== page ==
Wednesday, April 19, 2017

New Life from the Ashes


A woman bagging charcoal for market.

It's easy money. When you have a family to feed, what are a few trees anyway? 

Charcoal burning is common practice across Kenya. From cities slums to rural villages, people use charcoal as a ready fuel for jiko stoves and small fires to boil water and cook their food. 

In Northeastern Kenya, it is common to see families chopping down Acacia trees and saplings to feed smoldering earthen mounds built to make charcoal. On the long drive from Nairobi to Garissa, you pass dozens of roadside stands selling tall feed sacks bulging with the charred wood made by desperate families.

The practice has led to mass deforestation and soil erosion throughout Kenya. In the Northeast, the practice is threatening the very environment that people rely on. 

Over the past six years, our Canadian Baptist Ministries' team has been helping communities address the issue of food insecurity through conservation agriculture. An important aspect of this is has been training and support in agroforestry. In Garissa we are helping farmers and entire villages develop tree nurseries and establish a culture that values and protects the trees that provide shade, soil stability, and nourishment for their communities.

Halima and her son, Mohamad, at her farm in Bulla Pamoja. 

Over a year ago, in January of 2016, Halima and her family made charcoal for a living. Their days were spent gathering firewood to stoke the ever smoking furnaces of their charcoal mounds. Today her soot-stained land has been transformed.

Halima's farm near Bulla Pamoja.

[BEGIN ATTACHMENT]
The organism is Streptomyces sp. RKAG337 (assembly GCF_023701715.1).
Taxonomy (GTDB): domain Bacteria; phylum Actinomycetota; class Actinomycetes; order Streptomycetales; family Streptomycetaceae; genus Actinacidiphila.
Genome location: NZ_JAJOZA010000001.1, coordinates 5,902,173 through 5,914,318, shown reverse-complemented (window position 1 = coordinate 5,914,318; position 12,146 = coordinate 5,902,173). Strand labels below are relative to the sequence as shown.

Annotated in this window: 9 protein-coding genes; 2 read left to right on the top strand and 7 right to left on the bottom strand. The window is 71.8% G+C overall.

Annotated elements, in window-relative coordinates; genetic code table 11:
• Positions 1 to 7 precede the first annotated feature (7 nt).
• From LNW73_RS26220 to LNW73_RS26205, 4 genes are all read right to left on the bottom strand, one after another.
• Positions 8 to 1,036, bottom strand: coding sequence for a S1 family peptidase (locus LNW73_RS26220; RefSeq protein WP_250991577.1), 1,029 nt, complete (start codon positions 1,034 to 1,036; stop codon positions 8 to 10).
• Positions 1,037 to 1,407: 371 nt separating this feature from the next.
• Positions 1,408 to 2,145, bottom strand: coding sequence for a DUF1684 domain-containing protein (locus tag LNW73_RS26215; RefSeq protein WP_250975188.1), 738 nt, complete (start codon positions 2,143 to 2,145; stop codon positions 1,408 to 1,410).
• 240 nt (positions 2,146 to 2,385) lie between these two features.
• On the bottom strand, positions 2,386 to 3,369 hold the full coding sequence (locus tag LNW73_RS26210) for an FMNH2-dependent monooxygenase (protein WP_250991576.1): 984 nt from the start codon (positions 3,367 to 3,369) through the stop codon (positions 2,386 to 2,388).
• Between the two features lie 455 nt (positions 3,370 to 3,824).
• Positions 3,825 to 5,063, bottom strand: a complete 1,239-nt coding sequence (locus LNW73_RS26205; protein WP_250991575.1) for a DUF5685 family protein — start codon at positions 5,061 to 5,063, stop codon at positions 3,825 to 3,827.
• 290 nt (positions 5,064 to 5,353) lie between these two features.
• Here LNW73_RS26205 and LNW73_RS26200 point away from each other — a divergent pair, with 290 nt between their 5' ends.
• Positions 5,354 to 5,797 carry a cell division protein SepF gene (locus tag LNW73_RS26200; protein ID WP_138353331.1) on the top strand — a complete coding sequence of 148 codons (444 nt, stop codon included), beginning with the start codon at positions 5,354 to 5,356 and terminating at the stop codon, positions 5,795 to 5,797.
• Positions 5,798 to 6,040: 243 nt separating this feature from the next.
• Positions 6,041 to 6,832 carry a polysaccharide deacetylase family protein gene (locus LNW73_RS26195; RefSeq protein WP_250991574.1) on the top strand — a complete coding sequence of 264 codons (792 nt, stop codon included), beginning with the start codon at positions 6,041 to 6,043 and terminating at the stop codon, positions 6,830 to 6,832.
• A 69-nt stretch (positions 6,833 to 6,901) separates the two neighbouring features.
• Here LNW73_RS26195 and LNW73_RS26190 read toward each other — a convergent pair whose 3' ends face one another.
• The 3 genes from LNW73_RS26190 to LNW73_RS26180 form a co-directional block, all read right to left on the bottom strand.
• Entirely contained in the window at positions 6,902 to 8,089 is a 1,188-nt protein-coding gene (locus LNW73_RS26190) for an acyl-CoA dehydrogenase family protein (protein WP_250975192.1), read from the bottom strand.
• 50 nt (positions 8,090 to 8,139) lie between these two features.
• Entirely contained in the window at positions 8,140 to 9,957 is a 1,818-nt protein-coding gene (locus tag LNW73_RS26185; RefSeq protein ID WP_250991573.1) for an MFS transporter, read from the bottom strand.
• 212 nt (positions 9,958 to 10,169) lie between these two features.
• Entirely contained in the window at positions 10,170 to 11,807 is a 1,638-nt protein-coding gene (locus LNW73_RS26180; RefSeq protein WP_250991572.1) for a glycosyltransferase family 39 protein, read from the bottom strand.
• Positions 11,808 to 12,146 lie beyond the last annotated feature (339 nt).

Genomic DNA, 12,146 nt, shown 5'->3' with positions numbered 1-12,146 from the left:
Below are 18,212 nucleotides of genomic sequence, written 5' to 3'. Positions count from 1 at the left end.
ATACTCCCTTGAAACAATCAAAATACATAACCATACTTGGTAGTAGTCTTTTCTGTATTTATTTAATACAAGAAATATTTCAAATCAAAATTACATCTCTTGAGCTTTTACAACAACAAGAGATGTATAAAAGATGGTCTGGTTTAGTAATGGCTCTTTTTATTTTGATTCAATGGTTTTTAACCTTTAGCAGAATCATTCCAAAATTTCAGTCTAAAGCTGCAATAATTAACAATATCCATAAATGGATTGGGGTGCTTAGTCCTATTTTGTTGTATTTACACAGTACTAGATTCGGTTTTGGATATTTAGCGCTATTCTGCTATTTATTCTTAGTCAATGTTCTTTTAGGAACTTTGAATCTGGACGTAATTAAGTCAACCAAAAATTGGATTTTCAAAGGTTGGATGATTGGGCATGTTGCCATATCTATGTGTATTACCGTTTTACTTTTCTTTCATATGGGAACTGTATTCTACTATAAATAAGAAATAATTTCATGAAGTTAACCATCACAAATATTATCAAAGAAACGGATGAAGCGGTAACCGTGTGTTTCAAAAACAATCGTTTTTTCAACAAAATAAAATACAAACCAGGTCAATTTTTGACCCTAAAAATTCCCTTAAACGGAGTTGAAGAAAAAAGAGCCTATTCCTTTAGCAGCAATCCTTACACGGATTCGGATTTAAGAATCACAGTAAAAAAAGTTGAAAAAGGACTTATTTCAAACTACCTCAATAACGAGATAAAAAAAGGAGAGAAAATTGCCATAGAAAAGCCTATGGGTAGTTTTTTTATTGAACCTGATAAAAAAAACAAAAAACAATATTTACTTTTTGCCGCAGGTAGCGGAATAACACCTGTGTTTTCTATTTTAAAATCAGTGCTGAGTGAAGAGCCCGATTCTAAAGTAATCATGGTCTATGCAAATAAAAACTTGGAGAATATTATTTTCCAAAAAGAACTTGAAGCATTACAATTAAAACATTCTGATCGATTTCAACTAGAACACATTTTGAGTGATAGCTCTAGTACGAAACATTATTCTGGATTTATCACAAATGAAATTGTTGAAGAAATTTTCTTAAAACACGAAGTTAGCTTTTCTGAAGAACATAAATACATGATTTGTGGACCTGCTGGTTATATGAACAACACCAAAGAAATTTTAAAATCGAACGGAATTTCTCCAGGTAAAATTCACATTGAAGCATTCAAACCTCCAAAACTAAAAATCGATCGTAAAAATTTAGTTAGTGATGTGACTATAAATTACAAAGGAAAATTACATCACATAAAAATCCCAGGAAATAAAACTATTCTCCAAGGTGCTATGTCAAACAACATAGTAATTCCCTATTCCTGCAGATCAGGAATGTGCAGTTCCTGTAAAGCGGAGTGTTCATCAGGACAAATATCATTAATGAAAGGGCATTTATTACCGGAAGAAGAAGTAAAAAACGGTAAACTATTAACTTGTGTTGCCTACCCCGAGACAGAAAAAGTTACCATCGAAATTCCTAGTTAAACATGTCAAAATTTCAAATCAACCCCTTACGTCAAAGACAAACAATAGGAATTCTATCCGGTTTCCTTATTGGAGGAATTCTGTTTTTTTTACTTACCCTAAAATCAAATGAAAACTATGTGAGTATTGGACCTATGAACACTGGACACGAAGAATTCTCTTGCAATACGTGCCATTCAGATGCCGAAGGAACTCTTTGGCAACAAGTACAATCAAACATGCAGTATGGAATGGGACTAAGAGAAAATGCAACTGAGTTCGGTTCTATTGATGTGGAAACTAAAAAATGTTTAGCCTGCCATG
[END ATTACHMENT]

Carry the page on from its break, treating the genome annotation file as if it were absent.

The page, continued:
"Halima is already reaping the fruits of her work," shared our colleague Geofrey Mwita. "In her farm she currently has, maize, cowpeas, green grams and tomatoes and water melons. Among them she is harvesting maize, cowpeas and green grams, with that she are able to get food for her family and surplus to sell. With farming she spends a few hours in the farm and get enough time to be with her family comparing with the charcoal burning business which took almost a whole day and she did not get enough time to be with her family."

The transition from charcoal to farming has not been easy. Halima and her fellow farmers have encountered several challenges. From the struggling with muddy irrigation canals to learning the methods and standards of conservation agriculture, Halima has to invest a great deal of energy.  Furthermore, unlike charcoal burning, Halima's new farm is attracting some unwanted attention.
"As we see the farm growing, we need to keep it safe!" shared Halima, who has seen scavaging baboons and grazing hippos threaten her harvest. "I have to stay awake all hours of night with my sons to watch and guard our crops’’
Despite the challenges, Halima and her family are grateful for the opportunity to gain skills and knowledge, a water pump, and seeds. Each week, our colleagues William Wako and Geofrey Mwita visit Halima's village and spend a day in the fields with Halima and the twenty-five new farmers in her cooperative. Together they identify pest and diseases, troubleshoot, share, and pray for their farms and families.

Through this project, Halima's son Mohamed has committed to bringing his two children to start school this May at Bulla Pamoja village school that CBM has helped the village elders establish. Halima prays for a better future for her son and grandchildren. 

William and Aaron at our recent CBM programming meeting in Nairobi

Please join us in praying for the work of CBM in Kenya and throughout Africa. We especially remember families like Halima's that are making major transitions. We pray for our colleagues embedded in these communities.


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